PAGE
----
The "Sea Pelican" left Whangarei late on June 14, 2016, to locate and attempt to salvage the 20-m-yacht "Platino" which has been abandoned 550 km NE of New Zealand and which still has the body of Nick Saull on board, who was killed when her main boom struck a backstay taking out the rig. At her last position she was making 7.5 kts. The predicted wind conditions in the area were an Easterly wind of 23-27 kts with an 11 ft swell from a southerly direction. Winds were only expected to abate slightly in the next few days, with the wind swinging to a SSE direction, and be more aligned with the swell. The sea state was only expected to drop a couple of feet to 8-10 ft with the wind change, making for a slow tow back, if possible.
A maritime officer was on board of the tug. The crew was using coordinates from an emergency beacon on the yacht which will monitor the location of the "Platino". Weather dependent, they could reach the "Platino" by June 18 and have the yacht and body of the person on board back in New Zealand early next week.
The three survivors from the "Platino" arrived in Auckland on June 16 at 1 a.m. on the container ship "Southern Lily".
The air search for the crew member who was lost overboard clad only in light clothing and without a lifejacke was called off in the afternoon of June 15.
Report with photos:
After eight months stuck on the "New Imperial Star" abandoned in the middle of Hong Kong’s port, he first of the crew were headed home on June 15, 18 to Burma and eight to China. They were part of the crew of 46 remaining on the ship in Victoria Harbor since October 2015. Having seen their claims for wages ignored, the crew applied for the seizure of the ship two months ago. The ship is now waiting to be auctioned by Hong Kong’s Admiralty Court in exchange for proceeds to pay the crew, as well as a stack of other arrears owed to creditors, such as the port agents. The total debts were estimated to be at US$3-4 millions. The ITF, the Amalgamation Union of Seafarers Hong Kong and the Merchant Navy Officers’ Guild-Hong Kong—has advanced the wages to the Burmese and Chinese crew, and paid for their transportation back home. The crew is owed US$564,000 in back pay and compensation. The shipowner, Arising International, is a single-ship shell company registered in the British Virgin Islands. It can only regain the ship if it is able to pay off the debts. Behind Arising is a pool of individual investors from Hong Kong and China who bought the ship from Singapore in August 2013 in hopes of making a fortune in Hong Kong’s casino ship industry.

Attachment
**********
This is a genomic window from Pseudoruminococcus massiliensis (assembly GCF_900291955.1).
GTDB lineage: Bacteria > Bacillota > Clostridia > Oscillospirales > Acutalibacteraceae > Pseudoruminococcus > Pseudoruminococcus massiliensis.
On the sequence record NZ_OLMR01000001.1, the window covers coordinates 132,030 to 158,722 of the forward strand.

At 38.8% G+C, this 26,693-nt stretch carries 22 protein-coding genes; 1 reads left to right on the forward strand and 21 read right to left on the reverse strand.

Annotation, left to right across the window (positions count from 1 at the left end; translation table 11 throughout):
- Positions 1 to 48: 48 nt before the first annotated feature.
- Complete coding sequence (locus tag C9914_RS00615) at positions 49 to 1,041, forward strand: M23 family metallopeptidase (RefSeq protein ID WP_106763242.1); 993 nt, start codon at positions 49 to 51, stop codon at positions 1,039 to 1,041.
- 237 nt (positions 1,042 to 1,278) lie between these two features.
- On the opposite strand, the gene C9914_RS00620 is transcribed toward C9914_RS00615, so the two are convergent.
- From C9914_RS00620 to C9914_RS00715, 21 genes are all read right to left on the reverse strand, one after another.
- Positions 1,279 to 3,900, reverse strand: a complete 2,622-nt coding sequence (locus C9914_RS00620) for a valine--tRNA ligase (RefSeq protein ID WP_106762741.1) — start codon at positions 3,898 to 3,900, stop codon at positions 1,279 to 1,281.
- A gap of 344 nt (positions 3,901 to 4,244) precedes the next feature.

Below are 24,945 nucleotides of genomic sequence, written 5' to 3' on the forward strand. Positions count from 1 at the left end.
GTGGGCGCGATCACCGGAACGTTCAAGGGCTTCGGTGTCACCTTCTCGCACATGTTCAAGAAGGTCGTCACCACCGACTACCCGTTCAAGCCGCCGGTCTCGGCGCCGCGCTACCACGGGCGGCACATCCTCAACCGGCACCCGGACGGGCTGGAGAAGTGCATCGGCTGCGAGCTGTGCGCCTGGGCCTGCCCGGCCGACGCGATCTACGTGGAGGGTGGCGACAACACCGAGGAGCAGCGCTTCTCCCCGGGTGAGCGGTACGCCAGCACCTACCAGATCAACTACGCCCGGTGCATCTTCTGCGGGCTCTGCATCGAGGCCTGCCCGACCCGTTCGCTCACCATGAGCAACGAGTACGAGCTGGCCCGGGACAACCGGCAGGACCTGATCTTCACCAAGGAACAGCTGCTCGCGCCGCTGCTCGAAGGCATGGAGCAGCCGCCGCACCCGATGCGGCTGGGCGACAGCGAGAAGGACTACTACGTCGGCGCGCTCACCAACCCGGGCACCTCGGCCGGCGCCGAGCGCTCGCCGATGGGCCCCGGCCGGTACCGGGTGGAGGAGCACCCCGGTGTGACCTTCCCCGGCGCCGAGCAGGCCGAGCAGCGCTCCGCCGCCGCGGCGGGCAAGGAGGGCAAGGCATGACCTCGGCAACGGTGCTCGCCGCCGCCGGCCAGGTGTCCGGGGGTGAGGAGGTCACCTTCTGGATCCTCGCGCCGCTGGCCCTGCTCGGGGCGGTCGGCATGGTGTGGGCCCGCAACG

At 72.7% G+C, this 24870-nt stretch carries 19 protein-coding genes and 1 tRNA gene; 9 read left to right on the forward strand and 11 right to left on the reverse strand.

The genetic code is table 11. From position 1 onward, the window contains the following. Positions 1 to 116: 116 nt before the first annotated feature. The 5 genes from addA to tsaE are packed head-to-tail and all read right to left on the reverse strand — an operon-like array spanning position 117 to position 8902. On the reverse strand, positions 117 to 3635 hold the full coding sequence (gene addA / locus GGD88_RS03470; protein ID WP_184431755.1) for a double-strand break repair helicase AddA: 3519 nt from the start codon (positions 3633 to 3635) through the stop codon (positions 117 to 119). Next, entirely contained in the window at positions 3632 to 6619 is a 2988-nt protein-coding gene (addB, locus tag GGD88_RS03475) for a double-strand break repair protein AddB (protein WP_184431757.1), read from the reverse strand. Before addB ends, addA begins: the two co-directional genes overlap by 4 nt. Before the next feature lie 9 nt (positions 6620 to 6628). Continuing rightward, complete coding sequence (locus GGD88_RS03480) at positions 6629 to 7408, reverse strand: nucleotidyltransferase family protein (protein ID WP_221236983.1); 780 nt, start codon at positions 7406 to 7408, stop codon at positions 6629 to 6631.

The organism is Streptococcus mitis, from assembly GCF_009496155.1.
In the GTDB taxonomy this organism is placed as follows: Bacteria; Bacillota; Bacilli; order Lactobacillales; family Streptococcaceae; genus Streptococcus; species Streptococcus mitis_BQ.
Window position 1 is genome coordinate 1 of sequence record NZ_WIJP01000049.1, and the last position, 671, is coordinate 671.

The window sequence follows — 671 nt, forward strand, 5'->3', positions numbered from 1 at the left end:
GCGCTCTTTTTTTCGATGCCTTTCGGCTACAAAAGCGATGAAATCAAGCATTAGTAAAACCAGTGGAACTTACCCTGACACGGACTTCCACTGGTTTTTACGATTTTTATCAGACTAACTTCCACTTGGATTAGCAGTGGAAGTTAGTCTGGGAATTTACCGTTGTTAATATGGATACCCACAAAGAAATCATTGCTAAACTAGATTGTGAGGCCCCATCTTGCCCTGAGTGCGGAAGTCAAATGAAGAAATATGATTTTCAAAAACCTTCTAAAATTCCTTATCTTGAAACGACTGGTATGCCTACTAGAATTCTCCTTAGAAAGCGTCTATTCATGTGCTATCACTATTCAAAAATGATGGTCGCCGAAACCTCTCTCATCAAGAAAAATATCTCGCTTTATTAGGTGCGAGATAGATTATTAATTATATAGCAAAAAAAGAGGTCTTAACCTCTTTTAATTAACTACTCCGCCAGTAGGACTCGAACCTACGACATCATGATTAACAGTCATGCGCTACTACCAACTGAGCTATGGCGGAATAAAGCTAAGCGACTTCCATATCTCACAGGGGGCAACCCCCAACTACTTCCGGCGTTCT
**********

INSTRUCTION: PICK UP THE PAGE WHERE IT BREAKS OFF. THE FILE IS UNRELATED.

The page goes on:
The "New Imperial Star" shuttled a mostly Chinese clientele from eastern Hong Kong into international waters where gambling is legal, sailing out at dusk and returning in the morning. But Hong Kong’s curbs on the influx of Chinese tourists—coupled with a sweeping anti-corruption campaign that reduced spending—crippled the previously high-margin, albeit dubious, gambling business.
The shipowner, represented by Hong Kong businessman Wong Kam Fai, was trying to lay all the blame on Sun Junhao Ltd., the crewing manager.
The labour tribunal has no jurisdiction over BVI-registered Arising International. On Oct 6, 2015, the ship was detained by authorities for failing inspections that crew members say could have been easily passed, had they been given money for maintenance. The ship has not moved since.
All the Chinese and Burmese crew who worked as service staff on the ship, along with three Ukrainian crew members, will leave this week. Another 17 will stay on to man the ship.
In recent months, tensions had flared on board the ship. Captain Valeriy Lyzhyn and two of the Chinese crew got into a bloody altercation over a can of coffee.